The WMO concluded that 2020 ranked alongside 2016 as the warmest years on record, but that’s not the whole story. The 2016 record was set when the world was in the grip of a naturally-warming El Niño weather event, but from mid-2020 a cooling La Niña prevailed.

The final six years of the warmest decade on record, starting in 2011 and ending last year, were all warmer than any previous year. The WMO predicts that 2021 will still be among the hottest ever despite being cooled by the current La Niña.

It also holds out the possibility that the planet will exceed the “safe” Paris target of 1.5C of warming within just three years, and says we are now firmly on track to a catastrophic temperature rise of between 3C and 5C within a human lifetime. If that seems bearable, it isn’t. It would render most of the planet uninhabitable, and Australia would be among the hardest hit.

But the climate data, while concerning in itself, is just the tip of a mountain of growing evidence that as our collective activities and the sheer numbers of people on the planet continue to grow (despite the pandemic), we are undermining our life support systems.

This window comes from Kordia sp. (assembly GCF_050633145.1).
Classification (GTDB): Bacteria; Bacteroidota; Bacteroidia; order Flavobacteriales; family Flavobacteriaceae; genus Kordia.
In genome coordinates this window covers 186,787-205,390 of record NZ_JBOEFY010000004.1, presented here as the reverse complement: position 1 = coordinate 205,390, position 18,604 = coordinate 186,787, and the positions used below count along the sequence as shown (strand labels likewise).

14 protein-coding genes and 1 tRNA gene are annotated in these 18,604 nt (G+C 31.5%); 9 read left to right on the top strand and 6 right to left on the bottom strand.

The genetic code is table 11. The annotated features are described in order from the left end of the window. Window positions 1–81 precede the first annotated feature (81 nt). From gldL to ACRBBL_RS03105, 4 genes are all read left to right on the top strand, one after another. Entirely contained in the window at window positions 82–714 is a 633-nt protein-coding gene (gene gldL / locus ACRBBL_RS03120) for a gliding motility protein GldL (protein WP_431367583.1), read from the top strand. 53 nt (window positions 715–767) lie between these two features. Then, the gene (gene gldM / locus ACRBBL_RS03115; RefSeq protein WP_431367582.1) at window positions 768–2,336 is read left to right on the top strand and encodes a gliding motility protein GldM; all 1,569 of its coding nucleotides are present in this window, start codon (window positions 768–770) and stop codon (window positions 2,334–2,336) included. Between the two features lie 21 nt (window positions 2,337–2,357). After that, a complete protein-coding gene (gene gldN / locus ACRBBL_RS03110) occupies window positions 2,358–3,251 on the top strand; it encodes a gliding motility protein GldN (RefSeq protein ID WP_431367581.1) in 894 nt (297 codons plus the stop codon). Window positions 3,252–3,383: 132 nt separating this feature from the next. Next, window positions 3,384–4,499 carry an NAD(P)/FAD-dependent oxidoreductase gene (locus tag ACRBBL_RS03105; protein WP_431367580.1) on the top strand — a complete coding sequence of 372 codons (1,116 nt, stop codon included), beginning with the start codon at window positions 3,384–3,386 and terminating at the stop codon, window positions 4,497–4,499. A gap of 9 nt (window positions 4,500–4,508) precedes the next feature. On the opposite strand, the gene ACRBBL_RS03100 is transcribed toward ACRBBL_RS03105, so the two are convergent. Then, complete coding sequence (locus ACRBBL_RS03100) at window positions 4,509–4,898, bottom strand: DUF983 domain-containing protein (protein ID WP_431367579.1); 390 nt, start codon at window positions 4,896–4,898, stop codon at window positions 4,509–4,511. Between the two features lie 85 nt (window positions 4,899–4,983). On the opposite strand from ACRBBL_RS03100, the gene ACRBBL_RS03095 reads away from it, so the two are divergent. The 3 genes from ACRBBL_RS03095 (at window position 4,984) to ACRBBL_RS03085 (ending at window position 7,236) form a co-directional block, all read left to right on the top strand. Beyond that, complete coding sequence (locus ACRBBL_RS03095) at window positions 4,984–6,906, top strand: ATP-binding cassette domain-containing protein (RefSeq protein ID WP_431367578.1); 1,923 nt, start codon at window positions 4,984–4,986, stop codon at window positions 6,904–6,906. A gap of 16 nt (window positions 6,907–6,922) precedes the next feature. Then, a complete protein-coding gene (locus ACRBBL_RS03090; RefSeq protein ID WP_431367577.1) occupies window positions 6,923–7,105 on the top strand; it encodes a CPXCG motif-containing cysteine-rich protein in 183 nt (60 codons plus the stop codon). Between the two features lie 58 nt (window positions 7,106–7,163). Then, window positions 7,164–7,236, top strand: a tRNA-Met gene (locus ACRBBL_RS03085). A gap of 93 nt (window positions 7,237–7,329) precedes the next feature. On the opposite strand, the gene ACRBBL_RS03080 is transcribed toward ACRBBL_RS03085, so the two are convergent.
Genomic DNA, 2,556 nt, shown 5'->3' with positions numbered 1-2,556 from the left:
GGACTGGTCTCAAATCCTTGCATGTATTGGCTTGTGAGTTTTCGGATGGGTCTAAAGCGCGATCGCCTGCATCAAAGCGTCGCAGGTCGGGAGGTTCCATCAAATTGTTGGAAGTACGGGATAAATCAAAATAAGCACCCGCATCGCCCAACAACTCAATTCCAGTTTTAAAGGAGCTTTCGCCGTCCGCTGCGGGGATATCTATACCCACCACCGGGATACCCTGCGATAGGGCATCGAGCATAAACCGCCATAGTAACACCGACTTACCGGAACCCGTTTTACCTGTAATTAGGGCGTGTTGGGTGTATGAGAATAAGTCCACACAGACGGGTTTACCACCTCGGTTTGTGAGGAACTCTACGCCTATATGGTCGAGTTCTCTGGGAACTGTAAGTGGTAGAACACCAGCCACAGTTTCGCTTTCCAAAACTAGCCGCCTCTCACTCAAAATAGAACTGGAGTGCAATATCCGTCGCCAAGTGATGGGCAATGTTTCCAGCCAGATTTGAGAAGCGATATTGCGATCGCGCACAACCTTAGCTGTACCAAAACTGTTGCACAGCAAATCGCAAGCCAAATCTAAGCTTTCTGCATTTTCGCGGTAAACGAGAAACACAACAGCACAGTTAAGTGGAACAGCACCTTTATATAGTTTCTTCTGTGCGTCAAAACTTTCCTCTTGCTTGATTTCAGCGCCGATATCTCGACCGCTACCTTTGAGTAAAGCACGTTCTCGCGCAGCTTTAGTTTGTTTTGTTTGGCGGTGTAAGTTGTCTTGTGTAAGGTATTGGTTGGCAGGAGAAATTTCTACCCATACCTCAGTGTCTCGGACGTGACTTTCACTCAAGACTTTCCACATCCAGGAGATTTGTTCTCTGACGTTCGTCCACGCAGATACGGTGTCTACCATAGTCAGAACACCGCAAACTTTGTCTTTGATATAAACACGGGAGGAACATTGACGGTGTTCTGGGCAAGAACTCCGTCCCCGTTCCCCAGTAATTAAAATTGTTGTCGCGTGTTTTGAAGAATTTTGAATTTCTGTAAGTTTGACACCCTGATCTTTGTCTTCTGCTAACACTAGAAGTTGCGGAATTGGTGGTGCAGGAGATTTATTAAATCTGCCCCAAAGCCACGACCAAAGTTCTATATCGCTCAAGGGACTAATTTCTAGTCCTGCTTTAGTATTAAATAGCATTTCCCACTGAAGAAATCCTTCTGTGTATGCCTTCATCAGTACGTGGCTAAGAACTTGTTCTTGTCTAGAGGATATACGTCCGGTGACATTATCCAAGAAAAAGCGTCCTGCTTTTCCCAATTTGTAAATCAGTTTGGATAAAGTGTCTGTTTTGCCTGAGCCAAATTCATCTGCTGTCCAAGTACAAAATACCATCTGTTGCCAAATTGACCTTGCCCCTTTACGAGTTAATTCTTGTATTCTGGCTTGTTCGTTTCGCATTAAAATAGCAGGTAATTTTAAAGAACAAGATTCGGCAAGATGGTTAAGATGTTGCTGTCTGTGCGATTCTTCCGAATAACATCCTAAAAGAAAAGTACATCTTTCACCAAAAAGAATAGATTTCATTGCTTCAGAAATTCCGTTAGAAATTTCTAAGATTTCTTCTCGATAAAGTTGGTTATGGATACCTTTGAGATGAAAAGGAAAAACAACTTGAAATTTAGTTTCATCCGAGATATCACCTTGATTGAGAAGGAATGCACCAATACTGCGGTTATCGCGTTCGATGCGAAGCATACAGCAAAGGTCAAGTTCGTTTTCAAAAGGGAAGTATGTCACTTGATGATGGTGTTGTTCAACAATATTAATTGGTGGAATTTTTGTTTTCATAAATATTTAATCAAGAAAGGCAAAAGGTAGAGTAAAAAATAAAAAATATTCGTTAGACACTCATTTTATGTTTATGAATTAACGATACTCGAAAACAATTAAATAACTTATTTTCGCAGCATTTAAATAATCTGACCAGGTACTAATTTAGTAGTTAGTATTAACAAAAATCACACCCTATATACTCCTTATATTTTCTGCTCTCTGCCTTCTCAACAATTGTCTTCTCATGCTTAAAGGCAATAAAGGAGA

Oceans and waterways are being contaminated with our toxic waste. Freshwater and food resources on every continent are diminishing. We are losing both wild nature and arable land at an unprecedented rate through urban sprawl and bad agricultural practices and policies, including excessive pesticide use, land-clearing and irrigation.

Our inability to respond effectively to these human impacts reflects badly on us all. The biggest burden must fall on those who govern the world’s most developed economies, including our own, and in the case of democratic countries, on the people who elected those governments. That’s us.

So what should our governments do? What should we be demanding of them?